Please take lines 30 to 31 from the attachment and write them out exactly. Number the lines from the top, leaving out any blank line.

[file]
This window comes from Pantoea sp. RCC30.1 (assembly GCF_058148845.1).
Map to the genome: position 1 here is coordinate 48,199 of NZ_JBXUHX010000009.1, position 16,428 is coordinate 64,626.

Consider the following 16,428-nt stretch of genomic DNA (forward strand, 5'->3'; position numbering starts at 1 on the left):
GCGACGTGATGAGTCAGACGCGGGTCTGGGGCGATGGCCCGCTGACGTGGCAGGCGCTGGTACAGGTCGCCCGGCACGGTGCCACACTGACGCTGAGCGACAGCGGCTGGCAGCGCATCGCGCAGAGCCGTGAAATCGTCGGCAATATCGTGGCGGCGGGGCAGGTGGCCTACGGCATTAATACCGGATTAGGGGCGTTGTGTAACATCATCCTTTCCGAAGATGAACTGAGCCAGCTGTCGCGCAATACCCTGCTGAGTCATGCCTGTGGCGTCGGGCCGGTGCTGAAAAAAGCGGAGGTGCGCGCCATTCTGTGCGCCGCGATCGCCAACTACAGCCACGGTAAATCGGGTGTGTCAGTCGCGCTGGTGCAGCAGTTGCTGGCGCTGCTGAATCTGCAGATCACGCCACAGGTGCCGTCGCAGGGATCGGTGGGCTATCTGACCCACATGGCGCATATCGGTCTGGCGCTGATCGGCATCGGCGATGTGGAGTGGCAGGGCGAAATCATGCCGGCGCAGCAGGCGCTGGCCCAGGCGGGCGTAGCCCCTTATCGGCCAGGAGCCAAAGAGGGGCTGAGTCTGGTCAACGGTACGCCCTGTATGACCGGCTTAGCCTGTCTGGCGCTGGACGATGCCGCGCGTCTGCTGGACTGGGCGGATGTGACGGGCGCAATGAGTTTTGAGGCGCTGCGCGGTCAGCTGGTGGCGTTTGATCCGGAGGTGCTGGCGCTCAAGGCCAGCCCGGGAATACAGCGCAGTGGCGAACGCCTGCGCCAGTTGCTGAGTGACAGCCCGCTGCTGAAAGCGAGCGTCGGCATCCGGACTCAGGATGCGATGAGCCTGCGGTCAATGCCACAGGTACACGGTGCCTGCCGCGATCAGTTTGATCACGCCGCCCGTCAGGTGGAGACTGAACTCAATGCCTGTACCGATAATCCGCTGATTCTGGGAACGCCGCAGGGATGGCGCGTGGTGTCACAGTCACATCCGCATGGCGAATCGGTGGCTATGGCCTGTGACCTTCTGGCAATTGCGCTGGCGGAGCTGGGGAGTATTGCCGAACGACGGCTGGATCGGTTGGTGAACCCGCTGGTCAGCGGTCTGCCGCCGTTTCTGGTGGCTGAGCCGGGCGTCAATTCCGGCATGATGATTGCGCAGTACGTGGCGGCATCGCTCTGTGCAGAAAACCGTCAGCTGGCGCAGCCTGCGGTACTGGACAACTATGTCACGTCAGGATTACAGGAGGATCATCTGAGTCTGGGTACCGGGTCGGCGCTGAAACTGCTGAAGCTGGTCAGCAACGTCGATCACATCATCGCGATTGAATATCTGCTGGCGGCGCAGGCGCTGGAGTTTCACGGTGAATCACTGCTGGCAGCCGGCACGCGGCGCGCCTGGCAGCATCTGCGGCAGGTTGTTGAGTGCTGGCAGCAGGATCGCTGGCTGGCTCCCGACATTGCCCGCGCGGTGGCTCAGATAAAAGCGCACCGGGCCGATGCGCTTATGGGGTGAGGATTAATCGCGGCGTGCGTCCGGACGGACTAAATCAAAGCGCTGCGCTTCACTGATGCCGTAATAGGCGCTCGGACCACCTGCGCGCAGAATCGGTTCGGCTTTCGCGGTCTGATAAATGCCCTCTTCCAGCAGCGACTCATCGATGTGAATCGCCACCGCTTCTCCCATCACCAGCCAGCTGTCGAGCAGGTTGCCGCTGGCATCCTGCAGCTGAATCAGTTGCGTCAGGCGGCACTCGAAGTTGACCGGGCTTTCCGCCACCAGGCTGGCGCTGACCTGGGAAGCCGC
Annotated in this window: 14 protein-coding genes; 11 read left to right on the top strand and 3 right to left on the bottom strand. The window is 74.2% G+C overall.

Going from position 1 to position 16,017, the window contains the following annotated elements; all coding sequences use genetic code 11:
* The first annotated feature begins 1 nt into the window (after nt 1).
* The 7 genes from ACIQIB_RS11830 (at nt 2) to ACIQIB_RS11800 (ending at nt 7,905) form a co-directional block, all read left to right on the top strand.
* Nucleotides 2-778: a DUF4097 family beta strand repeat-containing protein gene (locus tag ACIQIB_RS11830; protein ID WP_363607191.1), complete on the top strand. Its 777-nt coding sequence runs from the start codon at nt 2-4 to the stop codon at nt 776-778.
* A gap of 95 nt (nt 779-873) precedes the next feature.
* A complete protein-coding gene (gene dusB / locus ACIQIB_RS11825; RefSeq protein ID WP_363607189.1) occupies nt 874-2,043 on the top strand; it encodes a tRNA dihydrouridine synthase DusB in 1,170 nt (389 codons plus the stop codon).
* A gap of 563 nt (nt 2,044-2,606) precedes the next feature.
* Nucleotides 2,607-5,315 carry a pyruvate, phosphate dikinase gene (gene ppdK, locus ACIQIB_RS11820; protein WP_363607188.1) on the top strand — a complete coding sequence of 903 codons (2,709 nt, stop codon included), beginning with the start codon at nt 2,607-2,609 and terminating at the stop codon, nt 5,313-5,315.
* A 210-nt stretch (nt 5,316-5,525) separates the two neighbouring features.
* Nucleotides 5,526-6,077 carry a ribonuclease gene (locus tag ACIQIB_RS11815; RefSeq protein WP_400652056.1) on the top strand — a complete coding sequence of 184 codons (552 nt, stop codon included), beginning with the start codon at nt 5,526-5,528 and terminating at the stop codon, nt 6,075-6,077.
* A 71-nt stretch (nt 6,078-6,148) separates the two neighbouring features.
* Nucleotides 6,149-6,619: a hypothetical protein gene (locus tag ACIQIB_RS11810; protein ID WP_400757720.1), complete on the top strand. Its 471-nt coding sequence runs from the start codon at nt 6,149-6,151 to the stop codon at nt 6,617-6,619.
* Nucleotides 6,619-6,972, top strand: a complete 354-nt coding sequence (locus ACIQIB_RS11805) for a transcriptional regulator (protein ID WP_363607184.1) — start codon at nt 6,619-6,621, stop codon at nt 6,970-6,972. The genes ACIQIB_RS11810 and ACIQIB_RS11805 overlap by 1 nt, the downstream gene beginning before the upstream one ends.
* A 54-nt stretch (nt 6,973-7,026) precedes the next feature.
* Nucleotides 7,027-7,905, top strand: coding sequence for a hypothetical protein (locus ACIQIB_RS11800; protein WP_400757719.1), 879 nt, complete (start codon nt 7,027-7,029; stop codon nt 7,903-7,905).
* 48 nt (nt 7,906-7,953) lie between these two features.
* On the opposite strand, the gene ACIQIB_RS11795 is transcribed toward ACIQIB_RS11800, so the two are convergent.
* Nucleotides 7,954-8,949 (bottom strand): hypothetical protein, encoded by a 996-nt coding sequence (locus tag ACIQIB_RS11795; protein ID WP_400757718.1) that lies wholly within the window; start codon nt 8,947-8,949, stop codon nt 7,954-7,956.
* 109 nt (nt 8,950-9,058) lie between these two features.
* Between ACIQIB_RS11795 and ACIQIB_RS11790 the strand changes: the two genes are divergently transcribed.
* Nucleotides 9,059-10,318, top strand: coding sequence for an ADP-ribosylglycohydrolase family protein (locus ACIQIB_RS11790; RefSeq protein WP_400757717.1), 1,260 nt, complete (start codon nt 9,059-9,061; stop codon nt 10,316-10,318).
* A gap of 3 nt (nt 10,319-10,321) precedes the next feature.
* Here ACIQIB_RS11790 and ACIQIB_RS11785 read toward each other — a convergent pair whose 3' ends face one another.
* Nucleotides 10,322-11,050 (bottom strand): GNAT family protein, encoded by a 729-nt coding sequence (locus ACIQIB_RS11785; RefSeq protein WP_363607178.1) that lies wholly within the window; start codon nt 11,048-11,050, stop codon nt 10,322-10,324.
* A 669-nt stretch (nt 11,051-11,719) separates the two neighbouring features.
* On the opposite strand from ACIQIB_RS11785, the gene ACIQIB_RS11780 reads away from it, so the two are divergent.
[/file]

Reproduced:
* A 669-nt stretch (nt 11,051-11,719) separates the two neighbouring features.
* On the opposite strand from ACIQIB_RS11785, the gene ACIQIB_RS11780 reads away from it, so the two are divergent.